All the food in Kunlun Station weighed about 2,500 kilograms which was enough to feed Tang Yue for five Earth years, which meant about 1,800 days. But if half of it was given to Mai Dong, he would only have enough food for 900 days.

The Eagle’s loading capacity was more than three tonnes, so carrying a ton of food wasn’t a problem at all.

“Are we sending the beef?” Tomcat asked.

“Yes!” Tang Yue waved his hand, speaking decisively.






“Yes!” Tang Yue showed no hesitation.

“If you are giving everything, what are you eating?” Tomcat asked. “There’s a limit to being a nice person.”

“She’s a woman, and she’s all alone in the space station. We need to show some understanding and sympathy for her,” Tang Yue said. “All it takes is for the two of us men to suffer a little. On a huge planet like Mars, it’s not as though we don’t have food to eat. I’m sure we will find a solution.”

“What’s there to eat on Mars? Dirt? I’m telling you, Tang Yue,” Tomcat said sulkily, “setting yourself up on a path of unrequited love doesn’t end well. At the end of the day, you get nothing.”

“Where did you learn words that sound so sappy?”

“Commander Old Wang taught me.” Tomcat shrugged. “He was the most famous king of sappy phrases among the astronauts.”

Tomcat and Tang Yue segregated all the food parcels that were to be sent and placed them to the side of a hall before storing them in crates. However, it was impossible to finish all the work that night. It would take a few more days; therefore, Tomcat sent Tang Yue to bed.

As the scientific team had already embarked on their return trip, the six living quarters in the Hab were empty. The windowless quarters were extremely tiny and cramped, with only a single bed and an overhead cabinet. When lying in bed, Tang Yue had a feeling of staying in tiny partition rooms rented out by unscrupulous agents in Beijing. The only difference was that the surrounding walls were made from soft fabrics—after all, they were inflatable.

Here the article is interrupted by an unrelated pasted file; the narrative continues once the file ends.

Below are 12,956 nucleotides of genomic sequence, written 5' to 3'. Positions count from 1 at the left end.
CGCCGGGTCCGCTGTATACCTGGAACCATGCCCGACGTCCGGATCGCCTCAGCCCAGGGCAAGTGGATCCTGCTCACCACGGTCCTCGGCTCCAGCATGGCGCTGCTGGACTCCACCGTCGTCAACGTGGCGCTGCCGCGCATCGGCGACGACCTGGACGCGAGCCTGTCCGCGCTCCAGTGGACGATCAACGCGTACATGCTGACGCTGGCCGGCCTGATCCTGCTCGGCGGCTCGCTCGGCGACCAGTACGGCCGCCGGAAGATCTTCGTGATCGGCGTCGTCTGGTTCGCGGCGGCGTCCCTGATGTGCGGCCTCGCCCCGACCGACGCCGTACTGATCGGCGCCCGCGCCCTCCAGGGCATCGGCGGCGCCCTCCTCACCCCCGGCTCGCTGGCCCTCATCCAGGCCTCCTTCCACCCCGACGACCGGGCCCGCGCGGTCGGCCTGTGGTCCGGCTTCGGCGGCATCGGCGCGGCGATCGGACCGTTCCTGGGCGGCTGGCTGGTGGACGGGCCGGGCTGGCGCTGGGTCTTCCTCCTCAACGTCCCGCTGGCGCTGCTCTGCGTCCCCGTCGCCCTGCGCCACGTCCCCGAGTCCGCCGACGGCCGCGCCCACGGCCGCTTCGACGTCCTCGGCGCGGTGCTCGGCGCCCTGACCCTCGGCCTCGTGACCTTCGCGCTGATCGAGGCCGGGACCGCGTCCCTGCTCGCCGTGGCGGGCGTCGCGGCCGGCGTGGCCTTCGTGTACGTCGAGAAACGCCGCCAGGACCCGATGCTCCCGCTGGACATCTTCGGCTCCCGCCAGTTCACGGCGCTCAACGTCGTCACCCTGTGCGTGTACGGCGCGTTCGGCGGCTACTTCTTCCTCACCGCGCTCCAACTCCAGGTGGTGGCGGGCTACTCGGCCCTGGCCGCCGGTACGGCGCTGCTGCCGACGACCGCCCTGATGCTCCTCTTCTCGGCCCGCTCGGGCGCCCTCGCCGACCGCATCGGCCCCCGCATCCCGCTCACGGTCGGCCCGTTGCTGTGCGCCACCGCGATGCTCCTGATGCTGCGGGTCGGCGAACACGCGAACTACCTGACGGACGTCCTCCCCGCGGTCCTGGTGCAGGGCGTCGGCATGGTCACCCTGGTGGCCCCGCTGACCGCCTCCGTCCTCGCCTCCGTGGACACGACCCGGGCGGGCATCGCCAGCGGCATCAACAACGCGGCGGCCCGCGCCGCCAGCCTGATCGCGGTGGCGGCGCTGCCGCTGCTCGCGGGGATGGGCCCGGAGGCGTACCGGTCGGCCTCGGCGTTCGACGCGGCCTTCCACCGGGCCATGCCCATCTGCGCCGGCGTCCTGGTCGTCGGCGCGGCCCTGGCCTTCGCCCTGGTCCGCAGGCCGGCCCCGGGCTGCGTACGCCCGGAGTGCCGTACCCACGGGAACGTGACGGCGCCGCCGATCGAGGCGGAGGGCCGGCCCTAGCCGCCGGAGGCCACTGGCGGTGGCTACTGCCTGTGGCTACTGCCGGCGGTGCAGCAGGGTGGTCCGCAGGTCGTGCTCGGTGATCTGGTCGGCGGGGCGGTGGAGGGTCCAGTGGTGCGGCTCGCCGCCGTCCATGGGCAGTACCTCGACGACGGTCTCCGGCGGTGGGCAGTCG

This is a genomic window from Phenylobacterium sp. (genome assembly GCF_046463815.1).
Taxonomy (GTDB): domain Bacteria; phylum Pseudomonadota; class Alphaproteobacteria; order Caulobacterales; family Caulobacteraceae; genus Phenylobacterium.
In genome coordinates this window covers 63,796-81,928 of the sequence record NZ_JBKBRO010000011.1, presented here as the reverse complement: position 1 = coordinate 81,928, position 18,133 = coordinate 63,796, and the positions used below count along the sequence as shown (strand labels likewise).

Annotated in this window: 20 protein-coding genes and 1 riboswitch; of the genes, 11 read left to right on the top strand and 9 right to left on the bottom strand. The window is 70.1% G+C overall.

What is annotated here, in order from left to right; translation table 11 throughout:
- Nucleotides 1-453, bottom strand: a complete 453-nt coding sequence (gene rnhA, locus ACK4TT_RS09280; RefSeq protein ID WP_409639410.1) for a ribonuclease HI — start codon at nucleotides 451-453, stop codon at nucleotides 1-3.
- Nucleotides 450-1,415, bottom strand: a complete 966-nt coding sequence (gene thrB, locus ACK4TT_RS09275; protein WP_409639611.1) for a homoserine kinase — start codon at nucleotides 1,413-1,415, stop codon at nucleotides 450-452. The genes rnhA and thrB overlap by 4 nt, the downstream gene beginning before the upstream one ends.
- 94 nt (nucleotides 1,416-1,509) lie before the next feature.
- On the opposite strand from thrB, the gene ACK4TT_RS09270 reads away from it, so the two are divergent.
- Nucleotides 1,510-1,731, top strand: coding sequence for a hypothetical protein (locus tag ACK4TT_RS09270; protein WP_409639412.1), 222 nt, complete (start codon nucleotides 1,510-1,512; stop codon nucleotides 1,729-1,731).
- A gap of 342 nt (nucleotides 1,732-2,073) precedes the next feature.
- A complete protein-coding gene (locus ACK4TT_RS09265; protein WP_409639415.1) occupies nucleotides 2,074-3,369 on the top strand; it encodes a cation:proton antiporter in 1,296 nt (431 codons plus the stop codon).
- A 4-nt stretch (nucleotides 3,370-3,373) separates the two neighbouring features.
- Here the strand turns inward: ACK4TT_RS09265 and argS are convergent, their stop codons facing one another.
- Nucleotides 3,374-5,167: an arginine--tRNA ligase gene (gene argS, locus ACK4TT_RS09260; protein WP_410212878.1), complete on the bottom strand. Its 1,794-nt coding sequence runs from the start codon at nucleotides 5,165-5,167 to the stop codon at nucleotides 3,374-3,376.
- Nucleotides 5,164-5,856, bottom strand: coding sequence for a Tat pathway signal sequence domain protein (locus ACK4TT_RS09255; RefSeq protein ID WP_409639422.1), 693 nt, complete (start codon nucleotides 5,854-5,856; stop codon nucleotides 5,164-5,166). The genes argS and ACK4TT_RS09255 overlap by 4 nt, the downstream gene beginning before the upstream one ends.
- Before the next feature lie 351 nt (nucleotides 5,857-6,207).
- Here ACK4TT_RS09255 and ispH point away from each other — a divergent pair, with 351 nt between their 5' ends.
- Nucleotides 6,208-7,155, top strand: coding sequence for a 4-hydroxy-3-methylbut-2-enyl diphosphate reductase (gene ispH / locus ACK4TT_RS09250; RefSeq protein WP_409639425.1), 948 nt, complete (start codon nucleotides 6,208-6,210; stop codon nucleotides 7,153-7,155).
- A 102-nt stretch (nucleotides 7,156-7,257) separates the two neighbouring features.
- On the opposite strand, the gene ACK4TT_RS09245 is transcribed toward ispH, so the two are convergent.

If all the air was drained, the internal frame could be dismantled, and the living quarters could be compressed into a luggage bag for ease of transportation.

Occasionally, Tang Yue would express his doubts over the rigidity and safety of the living quarters. After all, Old Wang had once said: “the walls are so frail that a fart could puncture them.” However, Tomcat assured him that the technology behind the inflatable living quarters was a rather mature one. The old ISS used such inflatable living quarters years ago.

“Don’t worry. It’s made of multi-layered, high-strength fiber materials and it’s six times stronger than steel wires. If Old Wang can puncture a wall of the living quarters with a fart, it will imply that his rectum is a 75 mm howitzer.” That was what Tomcat said.

Tang Yue pulled open the zipper to the living quarters and switched on the lamp above him.

It was about –80°C outside. It would take half a minute to freeze if exposed outside, but the living quarters were very warm. He even felt a little hot when pulling a blanket over himself.

Tang Yue snuggled into bed and reached out to switch the light off. Immediately, it became dark. Zipping up the door curtain made the interior silent. The fortified nylon had good noise isolation properties, so all the mechanical sounds from the hall were kept outside as they slowly hummed. The sounds of the ventilation fan made him feel as if he was lying in a mobile couchette.

The wall separated Tang Yue from a hell of a lot of wind and sand, and a lifeless, silent, desolate plain. He thought about how the heavens had been kind to him, with him surviving the vanishing of the Earth, and how he still had a tiny piece of peaceful land to himself spanning dozens of square meters on this cold and desolate world. It was warm and bright, cozy and silent.

“Good f*cking night, b*stard Mars.” Tang Yue closed his eyes.

12 August 2052 A.D.

Tang Yue passed the first sol on Mars alone since the disappearance of Earth.